Once again, the audience is left with Henry’s head, floating through space, not knowing where his life will go after these harrowing events. The audience does not receive a happy conclusion, like many melodramas before, but a sense of doubt. Will Henry can achieve his desires? Will he overcome the events that had preceded the ending? Did the climax of the film, Henry’s killing his offspring, produce a new Henry, full of capability?

Eraserhead is profoundly melodramatic. Instead of focusing on female plight under an oppressive patriarchy, we are shown the emotional consequences repercussions of an oppressive female presence against man’s fear of his desire of female sexuality and its possibility to produce offspring.  This film as shown through the frame tale of Henry’s head floating through space is a formation of this film as a surreal nightmare. The nightmare deals with what can happen during a casual sexual encounter and that the spilling of seed can result in unwanted, even terrifying, pregnancy. This is demonstrated in a sensational way in that the child is not even a child, but is rather a premature, ghoulish creature. By reading this text melodramatically, one can see that it more than a nightmare strikingly illustrated on screen. It is a vivid portrayal of the potency of woman’s ability to carry and have children juxtaposed against man’s impotence to control his desire and the outcome of sexual intercourse. The commentary on family, as shown through Mary’s family and the small family created by Mary and Henry, is a destabilization of the conceived idea. The nuclear unit is not always a place security, but can also harbor and breed dread and anxiety.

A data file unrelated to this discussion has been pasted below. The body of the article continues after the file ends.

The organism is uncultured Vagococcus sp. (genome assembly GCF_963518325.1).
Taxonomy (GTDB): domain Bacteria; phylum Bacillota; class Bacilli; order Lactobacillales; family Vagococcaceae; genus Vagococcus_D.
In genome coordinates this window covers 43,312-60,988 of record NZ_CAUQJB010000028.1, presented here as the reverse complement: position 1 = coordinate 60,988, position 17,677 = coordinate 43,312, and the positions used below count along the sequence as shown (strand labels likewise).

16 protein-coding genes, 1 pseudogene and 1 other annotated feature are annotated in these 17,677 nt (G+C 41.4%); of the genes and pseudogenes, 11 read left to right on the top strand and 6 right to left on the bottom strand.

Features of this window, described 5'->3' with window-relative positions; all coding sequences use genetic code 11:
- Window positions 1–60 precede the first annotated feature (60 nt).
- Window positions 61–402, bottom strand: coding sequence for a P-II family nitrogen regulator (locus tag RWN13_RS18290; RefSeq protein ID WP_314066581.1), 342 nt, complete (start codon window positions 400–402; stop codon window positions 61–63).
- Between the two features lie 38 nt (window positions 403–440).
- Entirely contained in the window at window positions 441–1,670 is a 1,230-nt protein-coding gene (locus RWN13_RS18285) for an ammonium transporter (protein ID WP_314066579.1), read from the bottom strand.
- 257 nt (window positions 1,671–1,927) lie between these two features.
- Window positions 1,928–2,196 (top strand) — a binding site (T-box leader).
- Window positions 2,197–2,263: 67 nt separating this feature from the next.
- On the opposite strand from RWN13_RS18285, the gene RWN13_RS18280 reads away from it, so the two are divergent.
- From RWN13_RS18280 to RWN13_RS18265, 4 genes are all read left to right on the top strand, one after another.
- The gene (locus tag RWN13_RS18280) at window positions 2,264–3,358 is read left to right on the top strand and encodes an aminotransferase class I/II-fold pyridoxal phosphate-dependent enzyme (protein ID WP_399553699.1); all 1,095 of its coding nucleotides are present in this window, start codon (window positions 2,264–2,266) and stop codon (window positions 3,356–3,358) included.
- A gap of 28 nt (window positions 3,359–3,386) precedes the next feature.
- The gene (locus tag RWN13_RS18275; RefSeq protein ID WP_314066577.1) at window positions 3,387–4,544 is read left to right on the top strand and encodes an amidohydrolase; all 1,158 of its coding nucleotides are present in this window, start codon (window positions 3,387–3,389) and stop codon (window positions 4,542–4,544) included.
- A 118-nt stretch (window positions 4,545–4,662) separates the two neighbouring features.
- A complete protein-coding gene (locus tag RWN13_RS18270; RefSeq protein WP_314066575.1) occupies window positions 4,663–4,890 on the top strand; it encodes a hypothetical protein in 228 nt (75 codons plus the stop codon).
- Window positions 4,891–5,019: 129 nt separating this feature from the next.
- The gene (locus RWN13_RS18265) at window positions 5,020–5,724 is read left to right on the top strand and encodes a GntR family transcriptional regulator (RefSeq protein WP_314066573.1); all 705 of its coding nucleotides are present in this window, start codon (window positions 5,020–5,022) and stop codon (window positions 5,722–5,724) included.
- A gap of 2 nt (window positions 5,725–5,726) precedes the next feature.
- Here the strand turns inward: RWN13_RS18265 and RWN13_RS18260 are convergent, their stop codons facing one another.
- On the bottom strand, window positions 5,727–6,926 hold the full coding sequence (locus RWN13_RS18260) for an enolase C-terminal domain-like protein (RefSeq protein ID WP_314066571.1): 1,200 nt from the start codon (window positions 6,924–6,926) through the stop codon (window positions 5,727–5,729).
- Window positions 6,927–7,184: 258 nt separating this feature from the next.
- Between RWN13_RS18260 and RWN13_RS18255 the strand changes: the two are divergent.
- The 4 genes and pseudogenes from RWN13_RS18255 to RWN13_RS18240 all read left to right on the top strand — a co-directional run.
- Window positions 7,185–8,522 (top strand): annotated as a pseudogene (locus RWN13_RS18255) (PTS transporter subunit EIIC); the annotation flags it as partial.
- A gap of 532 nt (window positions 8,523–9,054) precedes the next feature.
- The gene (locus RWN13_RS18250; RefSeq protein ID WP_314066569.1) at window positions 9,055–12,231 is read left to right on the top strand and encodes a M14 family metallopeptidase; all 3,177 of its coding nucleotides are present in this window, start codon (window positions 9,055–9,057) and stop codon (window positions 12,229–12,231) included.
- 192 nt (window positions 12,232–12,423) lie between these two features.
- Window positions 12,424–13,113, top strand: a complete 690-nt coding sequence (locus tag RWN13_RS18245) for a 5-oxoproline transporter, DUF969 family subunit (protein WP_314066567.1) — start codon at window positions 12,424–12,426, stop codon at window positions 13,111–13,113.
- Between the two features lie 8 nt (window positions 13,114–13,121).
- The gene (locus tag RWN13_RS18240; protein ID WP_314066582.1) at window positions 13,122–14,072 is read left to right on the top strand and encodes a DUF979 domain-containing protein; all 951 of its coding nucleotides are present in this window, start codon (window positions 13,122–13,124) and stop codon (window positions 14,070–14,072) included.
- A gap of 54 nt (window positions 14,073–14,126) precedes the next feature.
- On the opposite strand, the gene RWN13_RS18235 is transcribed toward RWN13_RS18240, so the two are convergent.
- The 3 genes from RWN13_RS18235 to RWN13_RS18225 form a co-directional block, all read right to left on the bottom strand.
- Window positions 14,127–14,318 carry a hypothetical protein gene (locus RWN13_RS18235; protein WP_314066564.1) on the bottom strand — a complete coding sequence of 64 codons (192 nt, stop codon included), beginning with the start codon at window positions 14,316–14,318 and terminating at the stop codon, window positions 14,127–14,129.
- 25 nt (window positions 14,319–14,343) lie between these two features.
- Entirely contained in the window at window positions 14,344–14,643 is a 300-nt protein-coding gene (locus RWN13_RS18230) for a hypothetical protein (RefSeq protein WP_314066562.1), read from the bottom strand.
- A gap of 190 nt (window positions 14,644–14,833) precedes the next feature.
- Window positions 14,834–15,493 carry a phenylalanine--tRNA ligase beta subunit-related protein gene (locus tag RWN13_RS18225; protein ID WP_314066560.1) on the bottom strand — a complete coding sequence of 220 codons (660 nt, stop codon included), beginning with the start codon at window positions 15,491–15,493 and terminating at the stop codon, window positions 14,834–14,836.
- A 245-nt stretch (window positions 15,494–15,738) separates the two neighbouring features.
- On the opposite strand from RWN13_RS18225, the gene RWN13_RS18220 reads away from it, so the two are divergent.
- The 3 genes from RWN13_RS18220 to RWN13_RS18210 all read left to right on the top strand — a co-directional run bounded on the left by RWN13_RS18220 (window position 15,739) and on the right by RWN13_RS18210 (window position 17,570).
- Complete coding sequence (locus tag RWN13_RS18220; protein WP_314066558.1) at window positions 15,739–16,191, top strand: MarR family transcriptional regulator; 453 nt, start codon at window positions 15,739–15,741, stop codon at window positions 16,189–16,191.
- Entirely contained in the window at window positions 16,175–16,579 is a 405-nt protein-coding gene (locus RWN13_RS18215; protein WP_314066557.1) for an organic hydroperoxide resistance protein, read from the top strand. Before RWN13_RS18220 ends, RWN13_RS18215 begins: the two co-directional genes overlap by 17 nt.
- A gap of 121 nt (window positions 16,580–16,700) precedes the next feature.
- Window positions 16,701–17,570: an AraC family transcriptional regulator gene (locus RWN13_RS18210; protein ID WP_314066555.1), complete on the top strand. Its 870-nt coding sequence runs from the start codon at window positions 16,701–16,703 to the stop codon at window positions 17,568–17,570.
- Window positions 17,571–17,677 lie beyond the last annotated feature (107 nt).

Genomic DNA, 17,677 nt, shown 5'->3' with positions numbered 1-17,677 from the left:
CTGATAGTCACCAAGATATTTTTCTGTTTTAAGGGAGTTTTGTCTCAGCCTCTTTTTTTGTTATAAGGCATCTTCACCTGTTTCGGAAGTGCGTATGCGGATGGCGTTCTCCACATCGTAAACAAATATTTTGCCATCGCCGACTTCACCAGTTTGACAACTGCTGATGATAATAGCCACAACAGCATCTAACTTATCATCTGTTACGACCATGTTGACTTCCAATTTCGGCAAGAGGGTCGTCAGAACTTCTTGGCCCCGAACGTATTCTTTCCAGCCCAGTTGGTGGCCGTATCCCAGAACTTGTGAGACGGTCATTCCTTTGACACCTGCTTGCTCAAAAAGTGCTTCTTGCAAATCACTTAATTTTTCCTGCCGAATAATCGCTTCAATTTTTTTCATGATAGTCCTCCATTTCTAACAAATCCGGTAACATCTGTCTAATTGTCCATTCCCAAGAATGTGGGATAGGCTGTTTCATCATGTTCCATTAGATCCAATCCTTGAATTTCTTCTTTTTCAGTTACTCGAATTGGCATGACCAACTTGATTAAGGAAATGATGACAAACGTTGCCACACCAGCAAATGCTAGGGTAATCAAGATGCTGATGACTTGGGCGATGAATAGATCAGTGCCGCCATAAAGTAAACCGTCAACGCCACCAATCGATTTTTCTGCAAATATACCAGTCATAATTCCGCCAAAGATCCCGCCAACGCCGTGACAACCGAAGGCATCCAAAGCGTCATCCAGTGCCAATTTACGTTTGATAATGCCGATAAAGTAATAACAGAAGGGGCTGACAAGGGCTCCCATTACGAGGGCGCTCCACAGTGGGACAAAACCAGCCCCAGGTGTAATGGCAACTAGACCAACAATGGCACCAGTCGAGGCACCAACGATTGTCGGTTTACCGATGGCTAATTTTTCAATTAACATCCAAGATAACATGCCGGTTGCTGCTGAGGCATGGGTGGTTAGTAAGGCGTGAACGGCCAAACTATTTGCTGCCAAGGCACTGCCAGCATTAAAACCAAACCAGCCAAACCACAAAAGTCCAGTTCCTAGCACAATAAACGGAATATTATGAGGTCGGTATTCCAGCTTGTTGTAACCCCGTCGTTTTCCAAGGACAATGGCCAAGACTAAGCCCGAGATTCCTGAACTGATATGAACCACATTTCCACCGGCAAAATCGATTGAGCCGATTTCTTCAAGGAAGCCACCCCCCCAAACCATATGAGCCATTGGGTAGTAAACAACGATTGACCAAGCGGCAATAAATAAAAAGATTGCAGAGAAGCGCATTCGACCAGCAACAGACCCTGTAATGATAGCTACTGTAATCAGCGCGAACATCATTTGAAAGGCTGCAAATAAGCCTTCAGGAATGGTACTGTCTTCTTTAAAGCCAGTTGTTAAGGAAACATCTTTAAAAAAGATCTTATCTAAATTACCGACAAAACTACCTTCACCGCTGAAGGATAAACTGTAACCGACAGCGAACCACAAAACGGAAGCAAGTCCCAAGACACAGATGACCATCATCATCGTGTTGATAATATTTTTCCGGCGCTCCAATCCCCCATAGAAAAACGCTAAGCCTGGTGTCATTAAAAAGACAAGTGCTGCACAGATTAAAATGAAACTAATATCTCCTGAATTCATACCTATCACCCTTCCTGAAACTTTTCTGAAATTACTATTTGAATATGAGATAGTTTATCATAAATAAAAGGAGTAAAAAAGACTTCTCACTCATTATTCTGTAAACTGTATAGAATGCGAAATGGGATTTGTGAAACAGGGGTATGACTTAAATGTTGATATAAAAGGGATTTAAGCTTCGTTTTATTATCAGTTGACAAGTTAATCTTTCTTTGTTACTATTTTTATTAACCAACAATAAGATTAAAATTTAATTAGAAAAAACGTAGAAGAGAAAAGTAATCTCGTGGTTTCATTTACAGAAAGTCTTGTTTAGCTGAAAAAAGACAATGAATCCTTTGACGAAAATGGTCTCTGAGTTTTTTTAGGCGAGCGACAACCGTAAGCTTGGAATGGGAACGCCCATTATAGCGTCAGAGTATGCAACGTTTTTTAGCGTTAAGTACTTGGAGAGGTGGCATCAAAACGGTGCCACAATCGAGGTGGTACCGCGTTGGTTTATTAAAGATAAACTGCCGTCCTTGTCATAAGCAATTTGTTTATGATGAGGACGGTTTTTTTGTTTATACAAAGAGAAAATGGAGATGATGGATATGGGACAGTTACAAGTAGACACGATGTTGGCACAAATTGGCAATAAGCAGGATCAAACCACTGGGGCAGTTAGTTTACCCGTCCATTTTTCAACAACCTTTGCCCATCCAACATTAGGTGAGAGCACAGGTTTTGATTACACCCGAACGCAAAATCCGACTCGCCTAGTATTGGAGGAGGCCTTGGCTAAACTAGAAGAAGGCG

Stay tuned, cinephiles, for my next piece... and I promise not to be quite so academic.

Yours Truly,






Eraserhead. Dir. David Lynch. Perf. Jack Nance and Charlotte Stewart. The Criterion Collection, 1977. DVD.

Mercer, John, and Shingler, Martin. Melodrama: Genre, Style, Sensibility. London: Wallflower, 2004. Print.

Williams, Linda. "Film Bodies: Gender, Genre, and Excess." Film Quarterly 44.4 (1991): 2-13.



A Year in Books--ACTUAL AIR

A Year in Books--ACTUAL AIR